A new handheld muon detector could probe inaccessible buildings.
How do you find out what’s inside a building if you can’t go in? It’s a question that’s surprisingly relevant in areas like disaster relief. In these cases being able to see inside a collapsed structure could mean the difference between life and death.
Seeing the inside
So how exactly do you find out what’s inside a building without going in? By detecting tiny particles called muons. Muons are produced in the upper atmosphere by collisions between air molecules and cosmic rays from the sun and other stars. These muons then make their way down to the ground, where specialised detectors can pick them up.
Muons can usually pass through walls, but sometimes they collide instead. This means a detector will see fewer muons if there are walls or other objects in the way. By measuring how many muons pass through a certain area—like a building—we can figure out exactly how much of that area is solid and how much is empty space.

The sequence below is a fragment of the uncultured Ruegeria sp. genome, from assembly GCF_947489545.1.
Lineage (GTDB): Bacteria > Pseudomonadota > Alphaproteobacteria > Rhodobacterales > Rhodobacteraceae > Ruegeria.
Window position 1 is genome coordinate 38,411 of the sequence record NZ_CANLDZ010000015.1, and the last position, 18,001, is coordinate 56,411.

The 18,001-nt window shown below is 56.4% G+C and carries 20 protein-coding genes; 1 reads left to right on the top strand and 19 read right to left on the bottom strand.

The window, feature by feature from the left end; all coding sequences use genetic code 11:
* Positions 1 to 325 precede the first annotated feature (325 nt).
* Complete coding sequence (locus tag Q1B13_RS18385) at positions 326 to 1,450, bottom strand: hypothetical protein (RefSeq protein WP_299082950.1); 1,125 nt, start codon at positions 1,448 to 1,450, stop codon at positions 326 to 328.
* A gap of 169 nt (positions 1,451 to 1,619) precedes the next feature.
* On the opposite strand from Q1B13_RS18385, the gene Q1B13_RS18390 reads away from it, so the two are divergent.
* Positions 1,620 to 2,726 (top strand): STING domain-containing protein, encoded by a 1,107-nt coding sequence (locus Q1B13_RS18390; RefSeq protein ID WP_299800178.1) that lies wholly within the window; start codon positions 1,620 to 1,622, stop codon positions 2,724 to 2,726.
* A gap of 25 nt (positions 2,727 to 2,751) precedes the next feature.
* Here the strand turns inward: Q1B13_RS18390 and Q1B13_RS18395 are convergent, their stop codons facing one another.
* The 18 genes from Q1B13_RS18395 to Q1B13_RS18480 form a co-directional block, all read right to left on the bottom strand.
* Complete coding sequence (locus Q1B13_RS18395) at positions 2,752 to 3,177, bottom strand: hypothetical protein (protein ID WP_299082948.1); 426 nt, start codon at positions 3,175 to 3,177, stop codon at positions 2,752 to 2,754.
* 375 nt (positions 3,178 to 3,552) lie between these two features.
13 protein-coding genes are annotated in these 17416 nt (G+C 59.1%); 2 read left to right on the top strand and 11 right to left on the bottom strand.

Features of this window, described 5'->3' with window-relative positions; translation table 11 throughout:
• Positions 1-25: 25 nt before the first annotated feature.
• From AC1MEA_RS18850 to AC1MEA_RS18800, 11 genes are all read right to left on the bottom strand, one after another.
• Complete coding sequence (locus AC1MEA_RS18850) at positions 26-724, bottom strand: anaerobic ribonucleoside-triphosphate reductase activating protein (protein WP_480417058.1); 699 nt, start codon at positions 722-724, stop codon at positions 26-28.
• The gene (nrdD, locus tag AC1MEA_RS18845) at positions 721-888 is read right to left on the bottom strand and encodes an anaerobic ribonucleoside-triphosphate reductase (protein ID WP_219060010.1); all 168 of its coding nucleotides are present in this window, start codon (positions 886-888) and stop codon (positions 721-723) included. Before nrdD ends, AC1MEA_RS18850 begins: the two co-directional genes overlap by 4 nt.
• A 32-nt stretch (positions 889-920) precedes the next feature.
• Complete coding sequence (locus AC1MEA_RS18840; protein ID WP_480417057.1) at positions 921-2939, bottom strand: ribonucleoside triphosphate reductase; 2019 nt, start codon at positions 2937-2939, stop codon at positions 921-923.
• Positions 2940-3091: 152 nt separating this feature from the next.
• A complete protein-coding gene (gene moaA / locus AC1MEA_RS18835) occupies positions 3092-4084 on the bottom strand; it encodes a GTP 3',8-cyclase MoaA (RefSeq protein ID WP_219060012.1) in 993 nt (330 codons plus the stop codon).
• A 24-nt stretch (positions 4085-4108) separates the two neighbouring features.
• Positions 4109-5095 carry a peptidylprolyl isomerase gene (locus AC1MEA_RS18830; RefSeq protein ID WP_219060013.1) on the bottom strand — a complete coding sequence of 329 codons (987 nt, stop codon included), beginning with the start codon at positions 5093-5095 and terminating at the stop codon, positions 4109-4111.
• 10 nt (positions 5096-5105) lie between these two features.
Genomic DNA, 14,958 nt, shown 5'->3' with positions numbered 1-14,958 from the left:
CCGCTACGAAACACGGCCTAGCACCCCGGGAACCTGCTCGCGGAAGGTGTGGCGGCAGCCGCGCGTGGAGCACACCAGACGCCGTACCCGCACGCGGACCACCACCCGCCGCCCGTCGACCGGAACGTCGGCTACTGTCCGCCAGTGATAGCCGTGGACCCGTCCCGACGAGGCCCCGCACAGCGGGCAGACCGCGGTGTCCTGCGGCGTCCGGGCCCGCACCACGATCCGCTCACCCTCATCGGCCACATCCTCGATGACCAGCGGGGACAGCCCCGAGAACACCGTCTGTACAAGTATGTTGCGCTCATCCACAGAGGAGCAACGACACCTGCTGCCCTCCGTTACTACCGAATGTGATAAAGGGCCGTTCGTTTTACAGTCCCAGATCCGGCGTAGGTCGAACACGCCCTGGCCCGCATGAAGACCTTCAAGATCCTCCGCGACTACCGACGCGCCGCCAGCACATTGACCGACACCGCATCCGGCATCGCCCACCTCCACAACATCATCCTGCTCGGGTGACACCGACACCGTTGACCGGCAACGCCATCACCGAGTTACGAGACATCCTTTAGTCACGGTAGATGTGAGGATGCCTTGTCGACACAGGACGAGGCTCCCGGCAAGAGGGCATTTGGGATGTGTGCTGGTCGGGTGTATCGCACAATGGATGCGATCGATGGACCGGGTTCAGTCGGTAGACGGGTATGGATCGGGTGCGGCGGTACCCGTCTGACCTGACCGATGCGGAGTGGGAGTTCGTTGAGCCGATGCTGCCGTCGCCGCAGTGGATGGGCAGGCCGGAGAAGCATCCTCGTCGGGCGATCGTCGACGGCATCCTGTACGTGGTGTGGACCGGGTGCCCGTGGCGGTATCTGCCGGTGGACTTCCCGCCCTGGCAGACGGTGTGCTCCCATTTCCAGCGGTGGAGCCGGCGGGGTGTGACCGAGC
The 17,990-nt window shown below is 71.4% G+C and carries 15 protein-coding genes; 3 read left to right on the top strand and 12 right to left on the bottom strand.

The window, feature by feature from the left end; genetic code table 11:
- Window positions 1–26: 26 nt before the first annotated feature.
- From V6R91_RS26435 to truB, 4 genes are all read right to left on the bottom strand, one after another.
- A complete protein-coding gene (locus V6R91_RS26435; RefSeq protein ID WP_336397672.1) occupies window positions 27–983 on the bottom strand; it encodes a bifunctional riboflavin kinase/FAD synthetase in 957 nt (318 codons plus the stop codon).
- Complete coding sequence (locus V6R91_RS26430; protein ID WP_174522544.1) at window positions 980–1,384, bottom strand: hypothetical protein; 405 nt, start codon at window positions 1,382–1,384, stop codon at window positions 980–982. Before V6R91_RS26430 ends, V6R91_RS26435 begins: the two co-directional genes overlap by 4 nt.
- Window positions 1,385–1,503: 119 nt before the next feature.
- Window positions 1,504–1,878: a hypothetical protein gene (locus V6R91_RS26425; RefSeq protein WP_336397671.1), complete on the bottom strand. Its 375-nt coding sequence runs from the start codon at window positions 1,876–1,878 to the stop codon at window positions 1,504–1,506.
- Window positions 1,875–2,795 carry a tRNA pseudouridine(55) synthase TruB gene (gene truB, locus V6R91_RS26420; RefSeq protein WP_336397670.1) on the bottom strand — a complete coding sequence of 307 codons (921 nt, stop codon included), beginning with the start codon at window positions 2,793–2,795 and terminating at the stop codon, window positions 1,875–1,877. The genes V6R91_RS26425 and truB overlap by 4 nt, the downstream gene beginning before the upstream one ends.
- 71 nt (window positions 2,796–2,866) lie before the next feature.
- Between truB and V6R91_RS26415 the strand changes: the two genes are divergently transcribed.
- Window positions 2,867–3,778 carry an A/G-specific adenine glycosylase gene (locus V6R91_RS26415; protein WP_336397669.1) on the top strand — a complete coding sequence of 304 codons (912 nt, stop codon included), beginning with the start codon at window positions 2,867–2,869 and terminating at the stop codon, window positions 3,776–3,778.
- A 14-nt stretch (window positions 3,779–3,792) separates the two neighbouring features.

It’s a technique that’s being used right now to map the debris inside the collapsed reactors at the Fukushima nuclear plant in Japan. It was also recently used to discover a previously unknown chamber in the Great Pyramid of Giza. But there’s one problem: existing muon detectors are large and expensive, which is why a group of physicists at MIT are building a cheaper, portable version.
The handheld muon detector
The detector was built by researchers from MIT’s Laboratory for Nuclear Science. It costs around R1 400 and can be assembled in an afternoon. Currently, MIT is marketing the detector as a learning experience for high school and college students, and its website provides detailed instructions on how to build and operate the device.
This design could be used by researchers looking to probe inaccessible buildings or study ancient monuments. The lower cost means that more teams could have access to this technology. The smaller size means it will be easier to setup and record muon data. Maybe someday, thanks to this research, every first responder will have access to a cheap, handheld muon detector.